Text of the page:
A Catholic husband, and Anglican wife


#1

I am a searcher who feels like he is being drawn to Rome. My wife and I are practicing Anglicans (not Episcopalians). I have had a passing interest in Catholicism for years, largely due to the respect I have for creedal and orthodox teaching.

When my wife and I got engaged, we promised each other implicitly that we would attend church together and make God the central figure of our marriage.

Needless to say, as I feel drawn to Rome this is causing and will cause friction. My question is this: would if be acceptable for me to attend Mass, and following mass go to Anglican service with my wife? Understanding that there are some differences in belief with receiving the Eucharist that may preclude me from participating. (though the Anglican church has a doctrine of "real presence" that seems to leave room for an understanding of transubstantiation.

The fellowship I have with my wife is the most important thing to me in this world. And shallow though it may seem, I cannot comprehend not sitting beside her in church, to the point where I may have to become a closet Catholic.

Cam


#2

Have you investigated the new Anglican Ordinariate? There is a large group of Anglicans worldwide that are asking for reunification with the Catholic Church. The Pope has authorized the creation of a new structure that would allow Anglicans to keep many aspects of their traditions and liturgy, while uniting with the Catholic Church and its theology. There are already about ten or eleven parishes in the United States that are known as "Anglican Use" parishes, but they're few and far between. This larger addition is in the process of being set up now, and may be active within the year.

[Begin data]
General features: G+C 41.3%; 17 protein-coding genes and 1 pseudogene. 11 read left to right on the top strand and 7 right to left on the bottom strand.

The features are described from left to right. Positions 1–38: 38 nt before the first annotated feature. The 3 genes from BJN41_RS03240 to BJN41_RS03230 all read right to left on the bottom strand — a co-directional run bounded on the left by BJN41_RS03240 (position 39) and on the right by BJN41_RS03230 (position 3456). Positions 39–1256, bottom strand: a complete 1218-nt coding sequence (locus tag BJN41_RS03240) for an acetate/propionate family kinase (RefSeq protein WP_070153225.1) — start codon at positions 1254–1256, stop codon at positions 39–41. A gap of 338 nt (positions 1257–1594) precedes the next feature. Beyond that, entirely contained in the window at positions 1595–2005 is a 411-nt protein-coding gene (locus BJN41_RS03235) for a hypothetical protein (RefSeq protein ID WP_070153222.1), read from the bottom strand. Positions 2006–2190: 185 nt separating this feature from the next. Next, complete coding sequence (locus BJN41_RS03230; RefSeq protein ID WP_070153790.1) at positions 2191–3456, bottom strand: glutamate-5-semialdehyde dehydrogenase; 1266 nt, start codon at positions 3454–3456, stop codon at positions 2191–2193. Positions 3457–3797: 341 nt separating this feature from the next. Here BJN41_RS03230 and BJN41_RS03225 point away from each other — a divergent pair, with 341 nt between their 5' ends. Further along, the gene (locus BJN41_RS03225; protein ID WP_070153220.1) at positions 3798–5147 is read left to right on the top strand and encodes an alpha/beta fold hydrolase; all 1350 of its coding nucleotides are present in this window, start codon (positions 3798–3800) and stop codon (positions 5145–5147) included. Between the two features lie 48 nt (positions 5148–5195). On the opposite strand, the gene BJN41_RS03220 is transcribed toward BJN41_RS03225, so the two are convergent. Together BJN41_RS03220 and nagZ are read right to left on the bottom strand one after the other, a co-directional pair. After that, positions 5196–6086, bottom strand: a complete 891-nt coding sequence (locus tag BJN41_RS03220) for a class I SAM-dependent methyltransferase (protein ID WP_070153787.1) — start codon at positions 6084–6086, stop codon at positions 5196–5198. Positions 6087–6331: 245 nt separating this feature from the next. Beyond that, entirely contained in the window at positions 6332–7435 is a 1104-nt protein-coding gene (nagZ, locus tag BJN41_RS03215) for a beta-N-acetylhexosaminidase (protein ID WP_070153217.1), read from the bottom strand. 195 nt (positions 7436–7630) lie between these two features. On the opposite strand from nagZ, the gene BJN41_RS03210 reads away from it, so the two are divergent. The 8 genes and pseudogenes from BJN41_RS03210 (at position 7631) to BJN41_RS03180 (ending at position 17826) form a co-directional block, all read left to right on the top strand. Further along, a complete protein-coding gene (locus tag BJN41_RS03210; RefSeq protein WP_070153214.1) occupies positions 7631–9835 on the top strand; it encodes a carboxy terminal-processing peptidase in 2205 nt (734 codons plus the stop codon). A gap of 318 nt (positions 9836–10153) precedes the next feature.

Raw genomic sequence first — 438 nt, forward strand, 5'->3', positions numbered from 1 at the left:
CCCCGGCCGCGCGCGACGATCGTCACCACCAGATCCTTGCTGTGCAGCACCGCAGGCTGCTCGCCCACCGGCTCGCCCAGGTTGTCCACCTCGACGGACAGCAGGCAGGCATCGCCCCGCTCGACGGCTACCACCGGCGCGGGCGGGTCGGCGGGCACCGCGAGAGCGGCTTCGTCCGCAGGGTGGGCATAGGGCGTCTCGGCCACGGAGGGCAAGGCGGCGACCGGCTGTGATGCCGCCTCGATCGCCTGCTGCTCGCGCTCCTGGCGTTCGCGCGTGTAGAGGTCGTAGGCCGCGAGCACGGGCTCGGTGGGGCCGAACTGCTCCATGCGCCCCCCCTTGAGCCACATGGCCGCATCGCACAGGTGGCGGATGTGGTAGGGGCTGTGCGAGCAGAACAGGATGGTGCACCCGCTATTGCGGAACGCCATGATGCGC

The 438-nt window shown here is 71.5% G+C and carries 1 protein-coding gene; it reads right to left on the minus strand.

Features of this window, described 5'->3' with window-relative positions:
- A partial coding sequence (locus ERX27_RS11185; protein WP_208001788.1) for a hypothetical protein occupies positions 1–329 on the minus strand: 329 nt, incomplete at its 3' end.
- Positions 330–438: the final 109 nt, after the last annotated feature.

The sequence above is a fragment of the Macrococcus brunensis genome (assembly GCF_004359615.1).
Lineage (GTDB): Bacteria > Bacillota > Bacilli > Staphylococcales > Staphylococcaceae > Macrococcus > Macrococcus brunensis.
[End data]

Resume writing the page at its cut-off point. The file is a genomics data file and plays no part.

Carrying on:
(Let me make it clear though, this new group is Catholic in theology, NOT Anglican. It will, however, contain an disciplinary exception for married priests.)


#3

as long as your wife doesn’t mind you going to church twice then I would say it is OK. I would not confront her about your interest in the CC at all. Go with her to church, participate when she wants you to and study Catholic Church on the side. If you decided to enter the CC make sure you reassure your wife that you will be with her at church always but that your spiritual journey calls you to a different path that you will take parallel to hers.

You made a promise to her and you are obligated to keep that promise.


#4

I would definatly talk to a priest about this arrangement. While you may never be able to participate in communion and have to go Mass at a Catholic church I don’t believe that you’d be really running into alot of problems.

What is unacceptiable (if your wife remains angelican) would be to raise your children in the Catholic faith, as this was determined before marriage.


#5

I would agree with SeaShore girl on this - I would also check out the Anglican use Catholic Churches if there is one in your area.


#6

I agree with Sea Shore Girl as well.

Also it is fine to go to two services. My husband does that now, we go to my Lutheran Church at 8:00 and he then goes to 11:00 Mass. By 12:30 he is glowing he’s been in God’s Presence so much. :smiley: